LONDON - Facebook has rebuffed a call by British Prime Minister David Cameron for the removal of tributes to the gunman Raoul Moat which have been left on the social networking site.

Cameron condemned the online praise being paid to the "callous murderer" yesterday and instructed Downing Street to raise its concerns with the company over the web page of the "RIP Raoul Moat You Legend" group.

But the site replied: "Facebook is a place where people can express their views and discuss things in an open way as they can and do in many other places, and as such we sometimes find people discussing topics others may find distasteful.

"However, that is not a reason in itself to stop a debate from happening. We have 26 million people on Facebook in the UK, each of which has their own opinion, and they are entitled to express their views on Facebook as long as their comments do not violate our terms."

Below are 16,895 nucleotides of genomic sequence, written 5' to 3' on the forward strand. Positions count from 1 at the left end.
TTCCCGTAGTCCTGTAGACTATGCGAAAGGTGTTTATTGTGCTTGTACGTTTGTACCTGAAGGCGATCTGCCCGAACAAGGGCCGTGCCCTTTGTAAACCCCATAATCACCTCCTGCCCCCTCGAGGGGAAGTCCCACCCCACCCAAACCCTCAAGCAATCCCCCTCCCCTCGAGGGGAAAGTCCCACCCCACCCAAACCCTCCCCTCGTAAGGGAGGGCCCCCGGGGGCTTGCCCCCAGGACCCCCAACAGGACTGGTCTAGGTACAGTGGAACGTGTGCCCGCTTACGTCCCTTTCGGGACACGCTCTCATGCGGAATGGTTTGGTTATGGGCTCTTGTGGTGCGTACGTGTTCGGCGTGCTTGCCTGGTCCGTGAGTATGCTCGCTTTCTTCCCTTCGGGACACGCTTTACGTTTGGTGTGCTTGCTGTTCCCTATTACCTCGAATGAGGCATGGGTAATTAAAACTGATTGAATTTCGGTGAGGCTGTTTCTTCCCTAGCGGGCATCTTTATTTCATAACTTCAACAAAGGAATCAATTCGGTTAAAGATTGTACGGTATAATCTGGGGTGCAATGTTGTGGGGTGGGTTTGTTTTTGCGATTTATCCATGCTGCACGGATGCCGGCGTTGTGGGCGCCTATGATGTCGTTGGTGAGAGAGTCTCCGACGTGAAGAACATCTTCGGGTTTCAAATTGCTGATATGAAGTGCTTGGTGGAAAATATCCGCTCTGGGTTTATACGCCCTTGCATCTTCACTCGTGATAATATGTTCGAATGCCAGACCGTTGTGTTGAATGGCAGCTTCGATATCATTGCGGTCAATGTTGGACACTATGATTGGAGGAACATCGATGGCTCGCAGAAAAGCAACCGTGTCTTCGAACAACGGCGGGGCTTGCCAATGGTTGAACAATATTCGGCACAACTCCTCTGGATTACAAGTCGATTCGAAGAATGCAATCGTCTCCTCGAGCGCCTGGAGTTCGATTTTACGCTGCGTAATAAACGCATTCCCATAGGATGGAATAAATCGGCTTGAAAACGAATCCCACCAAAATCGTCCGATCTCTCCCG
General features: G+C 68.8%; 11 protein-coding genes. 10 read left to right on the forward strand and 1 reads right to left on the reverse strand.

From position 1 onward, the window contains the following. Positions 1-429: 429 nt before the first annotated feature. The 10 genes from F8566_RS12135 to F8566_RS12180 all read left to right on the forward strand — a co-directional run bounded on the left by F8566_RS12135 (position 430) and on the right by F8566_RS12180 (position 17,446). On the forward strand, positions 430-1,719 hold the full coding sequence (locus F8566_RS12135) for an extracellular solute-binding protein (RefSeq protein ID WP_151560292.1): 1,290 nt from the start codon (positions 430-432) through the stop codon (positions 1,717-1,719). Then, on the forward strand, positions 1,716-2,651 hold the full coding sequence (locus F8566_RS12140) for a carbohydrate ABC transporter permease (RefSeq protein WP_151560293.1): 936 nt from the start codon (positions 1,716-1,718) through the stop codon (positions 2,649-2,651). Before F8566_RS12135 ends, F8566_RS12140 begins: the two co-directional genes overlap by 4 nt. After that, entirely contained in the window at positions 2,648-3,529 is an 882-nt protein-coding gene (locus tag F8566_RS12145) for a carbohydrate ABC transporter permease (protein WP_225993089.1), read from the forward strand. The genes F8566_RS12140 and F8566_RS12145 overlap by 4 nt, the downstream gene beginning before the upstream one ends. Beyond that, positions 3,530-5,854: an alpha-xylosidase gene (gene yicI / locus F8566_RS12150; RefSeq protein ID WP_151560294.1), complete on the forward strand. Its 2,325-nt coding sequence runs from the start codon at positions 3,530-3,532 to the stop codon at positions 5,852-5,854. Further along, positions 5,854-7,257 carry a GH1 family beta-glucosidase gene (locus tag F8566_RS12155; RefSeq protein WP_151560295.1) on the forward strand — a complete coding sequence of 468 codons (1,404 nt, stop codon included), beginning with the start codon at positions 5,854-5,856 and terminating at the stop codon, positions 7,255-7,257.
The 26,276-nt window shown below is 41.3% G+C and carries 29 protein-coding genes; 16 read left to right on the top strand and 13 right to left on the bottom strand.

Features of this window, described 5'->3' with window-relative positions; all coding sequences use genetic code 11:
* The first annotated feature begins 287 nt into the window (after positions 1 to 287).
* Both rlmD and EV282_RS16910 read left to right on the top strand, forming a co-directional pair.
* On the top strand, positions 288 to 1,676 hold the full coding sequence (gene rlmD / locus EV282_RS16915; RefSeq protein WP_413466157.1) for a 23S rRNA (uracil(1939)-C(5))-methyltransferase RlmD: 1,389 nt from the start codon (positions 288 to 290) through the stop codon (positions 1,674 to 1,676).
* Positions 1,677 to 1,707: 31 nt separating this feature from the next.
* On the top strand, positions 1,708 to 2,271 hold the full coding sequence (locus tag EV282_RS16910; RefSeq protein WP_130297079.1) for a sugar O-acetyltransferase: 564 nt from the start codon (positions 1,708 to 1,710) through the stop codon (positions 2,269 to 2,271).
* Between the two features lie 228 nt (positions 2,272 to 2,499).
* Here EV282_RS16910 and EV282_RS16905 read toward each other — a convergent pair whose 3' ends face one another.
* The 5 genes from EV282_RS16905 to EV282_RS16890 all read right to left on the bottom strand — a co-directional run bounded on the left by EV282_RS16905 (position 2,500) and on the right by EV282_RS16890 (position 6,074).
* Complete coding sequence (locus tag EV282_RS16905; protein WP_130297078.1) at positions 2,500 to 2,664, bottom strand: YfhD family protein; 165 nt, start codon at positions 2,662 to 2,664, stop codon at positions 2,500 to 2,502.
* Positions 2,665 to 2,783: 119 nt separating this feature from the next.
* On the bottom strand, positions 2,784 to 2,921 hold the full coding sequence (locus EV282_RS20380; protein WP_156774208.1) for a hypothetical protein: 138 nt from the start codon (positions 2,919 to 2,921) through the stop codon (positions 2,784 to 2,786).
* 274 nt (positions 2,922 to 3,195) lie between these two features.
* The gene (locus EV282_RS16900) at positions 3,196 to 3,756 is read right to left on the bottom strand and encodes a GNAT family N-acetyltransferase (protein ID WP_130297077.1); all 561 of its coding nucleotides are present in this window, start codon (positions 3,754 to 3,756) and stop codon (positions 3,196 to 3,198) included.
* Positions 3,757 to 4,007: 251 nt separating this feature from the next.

Cameron was urged by Conservative MP Chris Heaton-Harris to contact Facebook's founder Mark Zuckerberg again to ask the company to take down the page.

Cameron told MPs: "As far as I can see, it is absolutely clear that Raoul Moat was a callous murderer - full stop, end of story - and I cannot understand any wave, however small, of public sympathy for this man.

"There should be sympathy for his victims and for the havoc he wreaked in that community. There should be no sympathy for him."

Moat's rampage ended with one death and the blinding of a police officer.